Risks of a Reverse Mortgage
The most important thing to think about when considering a reverse mortgage is your homeownership horizon. Knowing that there are multiple instances in which the entire loan would become due, it’s worth asking yourself:

How long do you intend to stay in your home? If you see yourself moving anytime soon, the upfront costs of a reverse mortgage may not be worth it – closing costs for reverse mortgages can be much higher than alternative options.

Do you have anticipate any health issues that could require you to locate to a care facility? Under reverse mortgage regulations, residency at a nursing home or assisted living facility for more than 12 consecutive months would qualify as the borrower’s primary residence. This would cause the reverse mortgage to become due.

Do you live with other family members? If you live with anyone who won’t be on the loan paperwork (or anyone who is under the age of 62), should you pass away, they would be forced to either come up with the means to pay the lender back or sell the home.

And – how quickly do you need the funds? Application requirements may end up pushing back your timeline if you’re not prepared for the time investment. Plan to do your research, make sure your lender is licensed to offer reverse mortgages (not all banks are), and budget time to complete your HECM counseling session (if applicable) and financial assessment.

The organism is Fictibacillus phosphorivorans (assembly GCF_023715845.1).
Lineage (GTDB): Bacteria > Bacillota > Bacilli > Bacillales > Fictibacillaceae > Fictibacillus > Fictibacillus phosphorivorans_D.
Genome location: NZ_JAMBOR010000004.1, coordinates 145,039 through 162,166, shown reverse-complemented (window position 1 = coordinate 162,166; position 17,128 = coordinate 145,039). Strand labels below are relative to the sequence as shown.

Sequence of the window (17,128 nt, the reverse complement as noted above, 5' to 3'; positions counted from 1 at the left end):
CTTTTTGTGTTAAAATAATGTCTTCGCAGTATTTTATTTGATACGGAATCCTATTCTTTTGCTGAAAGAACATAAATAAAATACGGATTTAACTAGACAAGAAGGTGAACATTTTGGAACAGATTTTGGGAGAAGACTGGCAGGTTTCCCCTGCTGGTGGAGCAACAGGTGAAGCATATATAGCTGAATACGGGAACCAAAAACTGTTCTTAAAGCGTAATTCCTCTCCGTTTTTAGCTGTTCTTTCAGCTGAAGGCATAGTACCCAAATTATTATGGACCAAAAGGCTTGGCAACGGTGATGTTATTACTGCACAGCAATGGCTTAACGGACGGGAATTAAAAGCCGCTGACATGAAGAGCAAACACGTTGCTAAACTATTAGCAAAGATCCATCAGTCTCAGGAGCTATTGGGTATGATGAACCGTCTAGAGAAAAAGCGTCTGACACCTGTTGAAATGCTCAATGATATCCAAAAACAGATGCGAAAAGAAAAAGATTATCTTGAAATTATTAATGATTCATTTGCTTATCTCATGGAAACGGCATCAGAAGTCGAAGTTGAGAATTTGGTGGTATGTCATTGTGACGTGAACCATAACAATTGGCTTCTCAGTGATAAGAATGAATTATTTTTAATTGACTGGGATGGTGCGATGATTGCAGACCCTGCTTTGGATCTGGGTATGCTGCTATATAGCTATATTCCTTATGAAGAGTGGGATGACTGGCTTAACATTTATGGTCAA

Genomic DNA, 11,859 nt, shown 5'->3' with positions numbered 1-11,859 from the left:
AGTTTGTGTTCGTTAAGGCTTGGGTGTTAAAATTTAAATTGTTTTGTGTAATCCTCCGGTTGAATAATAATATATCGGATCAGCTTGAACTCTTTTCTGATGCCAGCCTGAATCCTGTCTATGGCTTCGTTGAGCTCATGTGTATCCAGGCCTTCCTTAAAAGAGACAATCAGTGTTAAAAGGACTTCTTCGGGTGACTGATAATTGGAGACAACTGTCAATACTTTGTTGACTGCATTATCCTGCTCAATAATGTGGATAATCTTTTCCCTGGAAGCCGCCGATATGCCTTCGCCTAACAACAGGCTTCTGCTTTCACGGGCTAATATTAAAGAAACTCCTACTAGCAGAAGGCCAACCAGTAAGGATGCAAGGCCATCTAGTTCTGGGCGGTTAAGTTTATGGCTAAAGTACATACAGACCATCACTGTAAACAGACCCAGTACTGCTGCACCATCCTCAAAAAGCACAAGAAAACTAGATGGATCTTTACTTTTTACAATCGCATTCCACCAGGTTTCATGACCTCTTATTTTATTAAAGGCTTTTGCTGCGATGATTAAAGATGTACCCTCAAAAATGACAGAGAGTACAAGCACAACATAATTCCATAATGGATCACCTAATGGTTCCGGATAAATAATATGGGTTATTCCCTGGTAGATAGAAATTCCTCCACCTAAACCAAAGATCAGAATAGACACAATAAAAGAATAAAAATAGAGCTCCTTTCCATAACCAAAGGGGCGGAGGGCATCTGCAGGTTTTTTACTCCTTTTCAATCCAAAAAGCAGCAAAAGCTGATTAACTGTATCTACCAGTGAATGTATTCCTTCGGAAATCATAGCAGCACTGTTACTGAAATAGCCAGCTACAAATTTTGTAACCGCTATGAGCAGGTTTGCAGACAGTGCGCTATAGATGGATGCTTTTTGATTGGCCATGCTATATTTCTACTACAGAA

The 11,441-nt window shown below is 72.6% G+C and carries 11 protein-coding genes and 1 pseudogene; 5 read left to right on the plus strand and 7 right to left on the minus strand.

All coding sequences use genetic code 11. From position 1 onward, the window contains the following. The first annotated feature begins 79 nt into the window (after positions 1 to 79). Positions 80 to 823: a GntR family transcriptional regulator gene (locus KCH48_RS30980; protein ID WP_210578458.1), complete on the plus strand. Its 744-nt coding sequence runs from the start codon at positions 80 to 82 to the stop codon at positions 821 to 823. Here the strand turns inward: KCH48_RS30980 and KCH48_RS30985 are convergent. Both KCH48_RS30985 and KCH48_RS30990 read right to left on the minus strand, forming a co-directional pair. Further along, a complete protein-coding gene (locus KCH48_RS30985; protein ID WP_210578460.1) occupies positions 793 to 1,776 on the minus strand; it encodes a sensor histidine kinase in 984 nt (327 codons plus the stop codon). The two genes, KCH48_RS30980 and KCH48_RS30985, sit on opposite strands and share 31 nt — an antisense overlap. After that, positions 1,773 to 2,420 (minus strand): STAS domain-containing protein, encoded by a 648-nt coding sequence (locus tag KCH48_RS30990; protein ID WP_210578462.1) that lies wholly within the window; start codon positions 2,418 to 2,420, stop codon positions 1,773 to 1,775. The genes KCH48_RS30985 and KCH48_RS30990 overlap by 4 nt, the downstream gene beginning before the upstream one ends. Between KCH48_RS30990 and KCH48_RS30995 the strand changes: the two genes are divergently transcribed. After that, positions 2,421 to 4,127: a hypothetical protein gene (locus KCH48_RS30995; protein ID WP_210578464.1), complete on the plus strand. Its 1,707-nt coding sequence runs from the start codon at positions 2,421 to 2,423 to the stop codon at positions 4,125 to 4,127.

As reverse mortgages gained popularity in the early 2000’s, scams in which older homeowners were targeted with fraudulent reverse mortgage products also increased. If you’re seeking out a reverse mortgage, protect yourself by not responding to unsolicited advertisements and to seek out your own lender and HUD-approved counselor before signing any agreements.

Is There an Alternative to a Reverse Mortgage?
If you’re asset-rich but cash-poor, a reverse mortgage is just one of many types of home financing that may allow you to convert your home equity into cash. Home Value Investments, home equity lines of credit, cash-out refinancing, and home equity loans are all worthwhile options to consider, depending on your personal financial goals.

What is a Home Equity Loan?
Sometimes referred to as a second mortgage, home equity loans allow borrowers to access their home equity in exchange for a lump sum cash payment with a fixed interest rate. Repayment generally happens over a 30 year time period, where the homeowner repays the loan amount in monthly installments that include accrued interest. These loans are one of the most common forms of home financing for homeowners with good credit who have paid down a significant portion of their primary mortgage.

Getting Approved for a Home Equity Loan
Because a home equity loan requires monthly payments, one of the most important things a lender will look for when they review your application is a documented ability to repay your loan. They’ll analyze your source of income, your credit history, and your debt-to-income ratio. If you are not a W2 employee and have a non-traditional income source, you may have to provide additional documentation to prove that you have the ability to make your monthly payments over the term of the loan.